Unless Spark Batteries evolves to the new technology, it may just be another political nostalgia that turns out a failed venture, like Nitrogen Chemicals of Zambia which will soon be on rocks because it survives on government grant to produce and the customer who bought the fertiliser is the same government
By Nyalubinge Ngwende
|Zambia once produced dry cells at Mansa Batteries|
When Mansa Batteries was closed, Luapula province in Northeast Zambia was left without any manufacturing industry. A lot of jobs were lost while the country lost its only dry cell making company.
Lately there has been some fancy about reopening the battery-making plant. The fancy is so high on the minds of the young people, who want employment in the Luapula province, and on the minds of politicians, who seek to garner political mileage out of the venture that gave Mansa a sparkle of economic development. The company built beautiful houses and accommodate its workers and gave the town a two storey building guest house where the affluent spent their evenings dinning and winning.
Vice president Guy Scott has announced plans by government to resuscitate Mansa Batteries.
While on a campaign trail in the just ended Mansa Central parliamentary by-election, Dr Scott said government envied that state owned companies like Mansa Batteries were brought to life like in it has done in the case of Nitrogen Chemicals.
Dr Scott told Mansa residents that government is convinced that there is still sufficient Manganese in Luapula Province to resuscitate Mansa Batteries.
Dr Scott believes by bringing to life Mansa Batteries, government will be fulfilling its promise of reducing unemployment levels in the province and the country as whole. “The PF government will now cut down on making rhetorical speeches about what it is able to do to concentrate on implementing developmental projects it has planned in fulfilling the promises it made to the people in the country.”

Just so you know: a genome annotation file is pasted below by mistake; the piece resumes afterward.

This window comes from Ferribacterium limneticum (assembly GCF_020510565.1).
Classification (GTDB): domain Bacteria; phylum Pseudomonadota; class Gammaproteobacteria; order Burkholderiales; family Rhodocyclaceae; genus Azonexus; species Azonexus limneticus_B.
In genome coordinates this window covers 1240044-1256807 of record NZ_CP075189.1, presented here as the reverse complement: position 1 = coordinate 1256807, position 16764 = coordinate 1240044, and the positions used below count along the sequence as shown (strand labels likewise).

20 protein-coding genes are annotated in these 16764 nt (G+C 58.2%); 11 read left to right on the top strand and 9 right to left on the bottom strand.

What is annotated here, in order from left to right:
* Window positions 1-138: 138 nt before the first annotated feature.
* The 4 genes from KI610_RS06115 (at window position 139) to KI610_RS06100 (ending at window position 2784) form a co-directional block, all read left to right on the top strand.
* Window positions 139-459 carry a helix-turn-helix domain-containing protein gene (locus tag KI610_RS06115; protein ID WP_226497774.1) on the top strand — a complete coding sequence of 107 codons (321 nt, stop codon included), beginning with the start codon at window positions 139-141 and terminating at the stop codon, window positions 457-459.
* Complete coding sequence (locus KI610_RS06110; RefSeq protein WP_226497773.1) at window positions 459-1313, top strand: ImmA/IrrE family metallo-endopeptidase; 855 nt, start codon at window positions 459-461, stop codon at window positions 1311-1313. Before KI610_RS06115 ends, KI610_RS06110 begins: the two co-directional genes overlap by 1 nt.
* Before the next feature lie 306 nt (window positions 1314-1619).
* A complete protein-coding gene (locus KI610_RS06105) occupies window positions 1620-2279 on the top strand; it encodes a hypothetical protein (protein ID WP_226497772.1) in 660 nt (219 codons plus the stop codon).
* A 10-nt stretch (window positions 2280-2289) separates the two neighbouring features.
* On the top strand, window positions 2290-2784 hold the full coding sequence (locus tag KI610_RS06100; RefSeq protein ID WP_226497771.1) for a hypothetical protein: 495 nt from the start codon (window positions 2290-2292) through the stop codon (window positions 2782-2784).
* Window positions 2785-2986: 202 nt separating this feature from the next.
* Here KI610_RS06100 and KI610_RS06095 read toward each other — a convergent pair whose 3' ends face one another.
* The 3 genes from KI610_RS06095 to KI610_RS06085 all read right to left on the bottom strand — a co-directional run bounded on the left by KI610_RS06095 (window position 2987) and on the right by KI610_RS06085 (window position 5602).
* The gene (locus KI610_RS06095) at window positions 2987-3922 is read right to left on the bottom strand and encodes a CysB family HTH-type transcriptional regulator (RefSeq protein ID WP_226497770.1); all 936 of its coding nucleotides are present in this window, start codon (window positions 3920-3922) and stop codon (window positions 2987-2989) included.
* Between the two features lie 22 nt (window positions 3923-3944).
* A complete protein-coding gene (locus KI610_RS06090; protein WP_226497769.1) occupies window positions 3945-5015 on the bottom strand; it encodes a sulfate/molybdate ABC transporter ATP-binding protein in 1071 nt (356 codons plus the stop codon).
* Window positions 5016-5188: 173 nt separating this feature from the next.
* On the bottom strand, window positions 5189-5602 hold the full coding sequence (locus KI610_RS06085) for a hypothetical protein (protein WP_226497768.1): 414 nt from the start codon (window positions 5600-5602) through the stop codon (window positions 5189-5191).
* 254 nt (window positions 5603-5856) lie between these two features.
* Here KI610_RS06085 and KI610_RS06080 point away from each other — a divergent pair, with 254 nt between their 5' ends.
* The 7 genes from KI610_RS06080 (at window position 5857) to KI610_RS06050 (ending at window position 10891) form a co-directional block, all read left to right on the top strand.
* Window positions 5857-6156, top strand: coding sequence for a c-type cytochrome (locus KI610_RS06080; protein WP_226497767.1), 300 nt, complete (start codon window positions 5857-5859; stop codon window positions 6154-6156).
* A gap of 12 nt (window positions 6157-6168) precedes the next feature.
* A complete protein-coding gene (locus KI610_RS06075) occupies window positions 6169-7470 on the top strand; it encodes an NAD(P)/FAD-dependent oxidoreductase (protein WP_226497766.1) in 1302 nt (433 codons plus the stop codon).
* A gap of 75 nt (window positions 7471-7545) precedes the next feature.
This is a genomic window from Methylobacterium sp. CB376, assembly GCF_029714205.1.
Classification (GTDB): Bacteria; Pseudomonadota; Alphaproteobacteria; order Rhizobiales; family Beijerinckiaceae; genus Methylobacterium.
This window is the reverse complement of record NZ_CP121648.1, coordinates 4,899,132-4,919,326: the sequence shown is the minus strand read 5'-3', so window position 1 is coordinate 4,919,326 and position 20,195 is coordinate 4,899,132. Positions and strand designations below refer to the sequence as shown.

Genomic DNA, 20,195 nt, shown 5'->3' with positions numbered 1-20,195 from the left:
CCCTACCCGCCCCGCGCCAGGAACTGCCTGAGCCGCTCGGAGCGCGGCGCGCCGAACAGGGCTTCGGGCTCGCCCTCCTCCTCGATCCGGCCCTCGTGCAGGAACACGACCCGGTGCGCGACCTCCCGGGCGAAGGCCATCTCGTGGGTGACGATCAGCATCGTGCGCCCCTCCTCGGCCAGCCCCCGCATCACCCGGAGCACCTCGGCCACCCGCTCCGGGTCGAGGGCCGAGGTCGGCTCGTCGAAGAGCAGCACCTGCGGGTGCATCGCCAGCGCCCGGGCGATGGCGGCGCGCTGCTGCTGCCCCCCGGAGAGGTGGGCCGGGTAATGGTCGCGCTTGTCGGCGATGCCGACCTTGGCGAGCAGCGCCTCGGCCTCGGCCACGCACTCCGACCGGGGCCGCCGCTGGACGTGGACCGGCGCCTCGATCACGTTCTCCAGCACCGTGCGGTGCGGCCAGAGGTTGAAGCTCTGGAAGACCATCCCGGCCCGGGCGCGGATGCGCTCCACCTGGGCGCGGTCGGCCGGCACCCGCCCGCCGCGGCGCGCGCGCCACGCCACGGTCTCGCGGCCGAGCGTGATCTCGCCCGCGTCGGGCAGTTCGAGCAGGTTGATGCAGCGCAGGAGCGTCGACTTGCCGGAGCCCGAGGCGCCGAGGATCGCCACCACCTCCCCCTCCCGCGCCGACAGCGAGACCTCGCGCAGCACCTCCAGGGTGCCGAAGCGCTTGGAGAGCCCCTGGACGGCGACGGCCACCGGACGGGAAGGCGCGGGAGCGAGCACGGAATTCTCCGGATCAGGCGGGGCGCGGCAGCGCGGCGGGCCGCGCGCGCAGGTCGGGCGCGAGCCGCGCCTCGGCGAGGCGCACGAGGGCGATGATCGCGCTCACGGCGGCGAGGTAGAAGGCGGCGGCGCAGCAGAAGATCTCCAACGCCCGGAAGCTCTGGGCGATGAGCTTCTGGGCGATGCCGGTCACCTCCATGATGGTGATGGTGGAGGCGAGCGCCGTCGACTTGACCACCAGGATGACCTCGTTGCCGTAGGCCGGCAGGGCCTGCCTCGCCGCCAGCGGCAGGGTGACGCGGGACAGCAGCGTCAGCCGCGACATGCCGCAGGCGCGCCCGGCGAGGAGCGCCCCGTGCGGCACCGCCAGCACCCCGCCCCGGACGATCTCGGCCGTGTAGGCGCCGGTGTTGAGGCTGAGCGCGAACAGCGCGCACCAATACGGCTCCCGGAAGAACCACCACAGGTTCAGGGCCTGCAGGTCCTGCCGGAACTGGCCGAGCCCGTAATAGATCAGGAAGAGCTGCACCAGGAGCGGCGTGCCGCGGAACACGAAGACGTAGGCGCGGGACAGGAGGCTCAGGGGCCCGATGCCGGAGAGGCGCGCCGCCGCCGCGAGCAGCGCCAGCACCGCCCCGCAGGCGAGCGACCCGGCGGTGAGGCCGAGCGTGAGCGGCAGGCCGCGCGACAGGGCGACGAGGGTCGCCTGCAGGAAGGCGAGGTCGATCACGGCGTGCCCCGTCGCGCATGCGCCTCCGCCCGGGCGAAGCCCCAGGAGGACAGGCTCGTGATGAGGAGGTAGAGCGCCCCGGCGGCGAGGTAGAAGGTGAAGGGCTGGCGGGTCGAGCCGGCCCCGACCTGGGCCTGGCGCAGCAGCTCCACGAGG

However, if anyone is to think about reviving Spark, as Mansa Batteries was fondly known by its trademark product of dry cells, they must first have a second thought; scan the environment about what has changed so much on the market about the devices that were powered by the cells.
The economic sense of manufacturing batteries from Mansa was that it had high grade manganese which made 5 percent of the raw materials required to produce the dry cells. At the time Zambia also had low coverage of electricity to homes, meaning that most devices like radios and record players in homes that had them depended on these cells. With trade barriers for imports, people in the country were left with no alternative but to buy Spark.
Today the powering of devices has changed. In the face of increased use of solar power, it means people who are not connected to electricity can make a one-off purchase of a solar panel and rely on free sunlight to recharge it for years and still enjoy their favourite programmes on radio and music from their CD players.